seen a screening of THE WILD BUNCH and was quite accurate in
prognosticating its soon to be historic nature in film history. What
was most interesting to me was Culp's outspoken politics on this
segment -he was perhaps the first person to take the tack that THE WILD
BUNCH was about the Vietnam War and how important it was for filmmakers
to take a stand. This really impressed me, because ordinarily Bishop
and most of the other entertainment/talk shows of the day, were rather
frivolous (Culp's segments were more like watching a guest on Irv
Kupcinet, Lou Gordon or Alan Douglas, among the serious talkers).
I later discovered that Culp had worked quite a bit with Peckinpah and was a fan going in. But I shared his enthusiasm for THE WILD BUNCH and have had a lifelong interest since in Sam's work, both his TV episodes and body of feature films. I remember a couple of years later defending (to the death!!) what I consider to be Sam's masterpiece on the subject of the territorial imperative, STRAW DOGS, but to this day I remain in the minority on that one. I advise anyone interested to do what I did: read the novel SIEGE AT TRENCHER'S FARM, which has sketches of the house's layout and is very explicit about what is being defended, actually and symbolically, in the film; I read the paperback while the film was in production and it helped set me up for what apparently remains cryptic and pointless to the majority of film fans, who routinely reject it as "not up to his westerns". Ignorance of film (and TV) history runs rampant: Cornel Wilde's films on the subject: THE NAKED PREY and to a lesser extent NO BLADE OF GRASS remain woefully unknown compared to the latest flavor of the week.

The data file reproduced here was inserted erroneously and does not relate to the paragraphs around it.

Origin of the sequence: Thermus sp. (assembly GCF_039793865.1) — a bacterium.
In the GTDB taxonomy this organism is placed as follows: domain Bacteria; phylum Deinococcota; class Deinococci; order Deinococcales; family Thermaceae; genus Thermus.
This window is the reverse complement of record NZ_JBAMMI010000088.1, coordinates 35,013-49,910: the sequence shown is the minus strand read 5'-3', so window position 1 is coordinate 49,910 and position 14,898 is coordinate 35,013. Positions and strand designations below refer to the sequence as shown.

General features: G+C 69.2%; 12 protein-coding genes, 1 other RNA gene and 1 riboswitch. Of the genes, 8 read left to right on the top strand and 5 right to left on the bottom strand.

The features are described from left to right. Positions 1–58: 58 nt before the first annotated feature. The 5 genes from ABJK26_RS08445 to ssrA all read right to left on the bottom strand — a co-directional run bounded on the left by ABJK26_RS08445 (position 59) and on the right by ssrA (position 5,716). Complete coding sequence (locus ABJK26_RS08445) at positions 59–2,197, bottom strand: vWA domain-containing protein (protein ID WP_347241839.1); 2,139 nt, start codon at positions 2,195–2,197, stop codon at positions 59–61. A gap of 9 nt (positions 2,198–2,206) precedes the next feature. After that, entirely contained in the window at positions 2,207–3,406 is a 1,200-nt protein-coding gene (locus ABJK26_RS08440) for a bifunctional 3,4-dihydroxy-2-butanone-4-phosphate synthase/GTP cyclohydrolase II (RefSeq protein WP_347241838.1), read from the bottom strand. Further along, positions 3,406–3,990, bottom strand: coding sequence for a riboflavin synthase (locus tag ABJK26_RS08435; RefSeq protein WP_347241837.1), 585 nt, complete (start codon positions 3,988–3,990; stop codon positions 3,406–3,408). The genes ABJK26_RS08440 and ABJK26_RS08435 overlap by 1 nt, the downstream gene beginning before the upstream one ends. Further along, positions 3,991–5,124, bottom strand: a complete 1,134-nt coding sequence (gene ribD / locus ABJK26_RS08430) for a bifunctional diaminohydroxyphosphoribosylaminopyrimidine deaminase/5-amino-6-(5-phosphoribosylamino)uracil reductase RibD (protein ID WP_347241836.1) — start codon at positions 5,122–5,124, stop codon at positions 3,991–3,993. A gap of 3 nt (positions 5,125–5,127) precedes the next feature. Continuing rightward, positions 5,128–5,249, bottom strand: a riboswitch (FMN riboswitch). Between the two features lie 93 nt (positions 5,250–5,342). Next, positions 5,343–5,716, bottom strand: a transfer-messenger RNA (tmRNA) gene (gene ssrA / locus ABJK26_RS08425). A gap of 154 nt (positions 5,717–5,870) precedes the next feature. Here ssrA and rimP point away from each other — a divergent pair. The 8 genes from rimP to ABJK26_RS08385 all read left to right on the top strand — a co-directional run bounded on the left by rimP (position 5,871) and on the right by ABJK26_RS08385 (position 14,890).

On the following night after Robert Kennedy had been shot in 1968, after just winning the California Primary, Joey broke his usual comedy based format and switched to a very serious talk show. His main guest that night was the reporter who actually witnessed the shooting, the night before. The attack against Senator Kennedy at the Ambassador Hotel in Los Angeles (by Sirhan Sirhan) was recorded on audio tape and was broadcast on Joey's show. It was very eerie and you can hear the reporter say "Oh my God... Senator Kennedy..... Senator Kennedy has been shot...... Get the gun..... Break his (Sirhan's) hands off if you have to, but get the gun". It was probably one of Joey's finest programs. It was too bad that it had to happen under such a horrible tragedy. But, I'll never forget that night. I was 8 years old at the time. Joey really showed his versatility outside of the realm of comedy, that night.
Joey Bishop had a very good talk show. There was a great variety of guest and some very surprising "walk ons" by some of Joey's friends. It was also the springboard for Regis Philbin. It's pretty safe to say that Regis wouldn't be where he's at today without Joey. Memorable nights include visits by the Three Stooges with real pie fights, walk ons by Dean Martin or Sammy Davis Jr. Joey's wonderful monologues every night. Great music from Johnny Mann and His Merry Men. Of course, who could forget Regis Philbin's much publicized "walk off" after having trouble with ABC executives. All in all, Joey put out a very entertaining show that was just as good, if not better than Johnny Carson's at the time. I just wish we could get some of these shows on DVD.